I have learned so much from my friends. And the less my friends are like me, the more I seem to learn…about the world, about other cultures and even about myself. That difference is valuable and necessary. And undiscovered commonalities are shared gifts. That thinking with an open mind and loving with an open heart makes the world larger, kinder and far more interesting than I could ever have imagined.
And that brings me to Roasted Beet Hummus, my version of my friend Sasi’s delicious creation. Food is a magical thing, and Sasi and I both agree that food is a powerful weapon against hate and war. We’ll talk more on that in future posts, but for now we’ll concentrate on this yummy, strikingly beautiful hummus that will make everyone at the table friends for life.
But before we actually get down to the cooking, note that this recipe is easily halved. The quantity I made is pretty massive because hummus stores well; is perfect for a quick dinner, easy lunch or fancy snack; and makes the perfect neighborly surprise gift. In my mind, the more the merrier.
- Eight medium red beets, scrubbed, peeled and cut into one-inch chunks (You could also use golden beets, resulting in a milder flavor and totally different color.)
- Two to three tablespoons olive oil
- Large dash coarse sea salt
- Two cups dried chickpeas, soaked overnight, drained well (Do not use canned.)
- One fresh or dried bay leaf
- One tablespoon each, whole coriander and cumin seed, dry toasted and crushed
- Eight large cloves garlic, minced
- Eight tablespoons grated fresh ginger (Okay, we really like ginger; feel free to decrease this to suit your own tastes.)
- One teaspoon turmeric powder
- Two teaspoons coarse sea salt
- One-half cup tahini (I am picky about tahini. Once Whole Foods Market stopped making the fresh stuff, I found their signature 365 a good substitute. Another nice one is Artisana.)
- One-quarter cup olive oil
- Zest and juice of one large lemon
- Place the pre-soaked chickpeas in a large pot or Dutch oven with a generous amount of salted water and the bay leaf. Bring to a boil and cook on low heat until very tender, from 45 minutes to one hour. Once the chickpeas are cooked, remove from heat and drain, reserving the cooking liquid. You will need at least one cup liquid to make the hummus. Set aside to cool. You can complete this step ahead by a day and keep the beans in the frig in their stock with the bay leaf until ready to use.
- Meanwhile, while the chickpeas are cooking, preheat the oven to 400 degrees, if using a convection oven, or 450 degrees, if using a conventional oven. Toss the prepared beets with the two or three tablespoons of olive oil and the large dash of coarse sea salt. Place the beets on a parchment-lined, rimmed baking sheet and roast 20 to 30 minutes, depending on your oven. Keep a close eye, as beets will burn easily. You want thoroughly cooked beets that pierce easily with a fork and have begun to caramelize. Stir halfway through roasting. When done, remove from oven and allow to cool. Again, you can do this ahead by one day and store in the frig.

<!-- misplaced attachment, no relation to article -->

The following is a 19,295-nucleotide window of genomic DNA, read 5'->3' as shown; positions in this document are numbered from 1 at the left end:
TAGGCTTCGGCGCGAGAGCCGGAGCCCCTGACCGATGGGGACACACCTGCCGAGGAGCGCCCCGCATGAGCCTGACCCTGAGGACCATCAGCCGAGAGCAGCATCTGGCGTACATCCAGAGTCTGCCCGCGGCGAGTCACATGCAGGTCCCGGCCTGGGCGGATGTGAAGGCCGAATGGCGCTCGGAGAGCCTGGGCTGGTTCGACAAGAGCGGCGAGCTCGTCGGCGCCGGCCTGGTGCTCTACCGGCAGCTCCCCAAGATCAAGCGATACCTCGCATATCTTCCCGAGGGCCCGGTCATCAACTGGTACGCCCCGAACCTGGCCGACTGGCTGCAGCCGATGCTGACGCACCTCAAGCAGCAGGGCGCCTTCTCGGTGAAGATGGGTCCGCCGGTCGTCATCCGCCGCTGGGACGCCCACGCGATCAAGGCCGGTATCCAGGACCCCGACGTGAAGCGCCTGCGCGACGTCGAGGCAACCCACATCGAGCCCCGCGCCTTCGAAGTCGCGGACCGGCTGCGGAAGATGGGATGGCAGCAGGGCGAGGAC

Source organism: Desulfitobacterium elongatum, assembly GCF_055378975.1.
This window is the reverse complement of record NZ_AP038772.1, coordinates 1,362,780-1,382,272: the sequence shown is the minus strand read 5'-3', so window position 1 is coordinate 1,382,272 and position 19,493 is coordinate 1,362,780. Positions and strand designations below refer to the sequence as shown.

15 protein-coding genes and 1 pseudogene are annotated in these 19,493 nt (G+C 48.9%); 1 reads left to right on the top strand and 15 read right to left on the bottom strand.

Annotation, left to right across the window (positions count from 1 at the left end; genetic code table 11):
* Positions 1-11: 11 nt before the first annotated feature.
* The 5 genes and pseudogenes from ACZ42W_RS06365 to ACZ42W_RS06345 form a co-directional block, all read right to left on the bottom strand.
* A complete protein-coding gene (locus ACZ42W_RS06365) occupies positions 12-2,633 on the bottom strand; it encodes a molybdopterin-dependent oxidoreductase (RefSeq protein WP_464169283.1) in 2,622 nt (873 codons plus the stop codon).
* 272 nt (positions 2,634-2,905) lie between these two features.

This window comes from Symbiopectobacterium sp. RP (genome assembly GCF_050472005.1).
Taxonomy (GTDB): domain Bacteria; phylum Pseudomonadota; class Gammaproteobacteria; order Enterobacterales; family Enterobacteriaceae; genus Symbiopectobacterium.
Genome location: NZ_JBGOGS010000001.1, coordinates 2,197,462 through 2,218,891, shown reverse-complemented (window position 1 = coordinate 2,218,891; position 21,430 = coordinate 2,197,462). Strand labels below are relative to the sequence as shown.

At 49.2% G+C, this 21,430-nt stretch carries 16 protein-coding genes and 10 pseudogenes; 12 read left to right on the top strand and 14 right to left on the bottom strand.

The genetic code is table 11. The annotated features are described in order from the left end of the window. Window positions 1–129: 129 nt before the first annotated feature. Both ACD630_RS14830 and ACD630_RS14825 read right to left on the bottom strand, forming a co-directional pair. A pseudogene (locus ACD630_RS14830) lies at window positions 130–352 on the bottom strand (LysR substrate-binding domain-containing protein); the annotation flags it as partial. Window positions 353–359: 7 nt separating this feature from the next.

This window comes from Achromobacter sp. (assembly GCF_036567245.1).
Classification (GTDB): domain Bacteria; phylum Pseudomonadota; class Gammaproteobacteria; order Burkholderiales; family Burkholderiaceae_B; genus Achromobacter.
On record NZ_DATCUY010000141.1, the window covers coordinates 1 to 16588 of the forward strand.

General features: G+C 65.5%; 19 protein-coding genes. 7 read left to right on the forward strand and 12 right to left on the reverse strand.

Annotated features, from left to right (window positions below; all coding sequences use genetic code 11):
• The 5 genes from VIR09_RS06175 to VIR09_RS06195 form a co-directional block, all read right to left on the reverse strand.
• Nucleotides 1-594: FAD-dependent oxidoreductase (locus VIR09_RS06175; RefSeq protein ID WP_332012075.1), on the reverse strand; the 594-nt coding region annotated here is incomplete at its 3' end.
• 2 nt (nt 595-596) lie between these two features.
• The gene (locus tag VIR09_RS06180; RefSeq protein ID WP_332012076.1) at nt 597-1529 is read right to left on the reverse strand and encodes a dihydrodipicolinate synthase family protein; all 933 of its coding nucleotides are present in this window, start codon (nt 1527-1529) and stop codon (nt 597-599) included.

- As the chickpeas and the beets cook, dry toast the coriander and the cumin seed until fragrant, three to five minutes, shaking the pan periodically so the spices don’t burn. Cool and crush the spices in a mortar and pestle with the two teaspoons of coarse sea salt. Combine the mixture with the turmeric, lemon zest, minced garlic and the grated ginger. Set aside. But don’t make this in advance, as spices will start to lose flavor rapidly.
- Using a food processor and working in batches, puree the chickpeas with a third of their reserved cooking liquid, spice mixture, tahini, lemon juice and roasted beets. In my small processor, this took several batches. As each batch purees, add a bit of the quarter-cup olive oil through the top tube so that it works in nicely. Just work patiently and do not overload the processor because you want everything smooth and very well combined in the end-no chunks of beans. Keep transferring your batches to one large bowl so that you can give the whole thing a good stir at the end.
Here is how I broke down the prep and cook times: For cooking, I'm considering boiling the beans and roasting the beets. Prep time is everything else. The time it takes to presoak the beans overnight is not considered.
The hummus will keep refrigerated for at least a week, travels well to parties and works as an appetizer or side dish.
So the bread I chose for this hummus is just like the white space I used to put in my graphic design creations—to give a blank canvas and breathing space for the star of the show—to balance drama with void. My bread of choice here is a classic unsalted Tuscan loaf that you can find in The Joy of Cooking 75th Anniversary Edition on page 606. I baked it up the day before and then cut it into little half toasts and baked it again for a few minutes to create crostini. The only change I made to the 75th edition recipe was keeping three-quarters cup bread flour instead of all-purpose flour in the overnight rise, which is in my old, old Joy, now falling apart. Of course, you can buy crostini or the bread from your favorite bakery, but give this a looksee. Not hard, so fresh and perfect with just a slather of creamy goat cheese and a big tablespoon of dramatic beet hummus.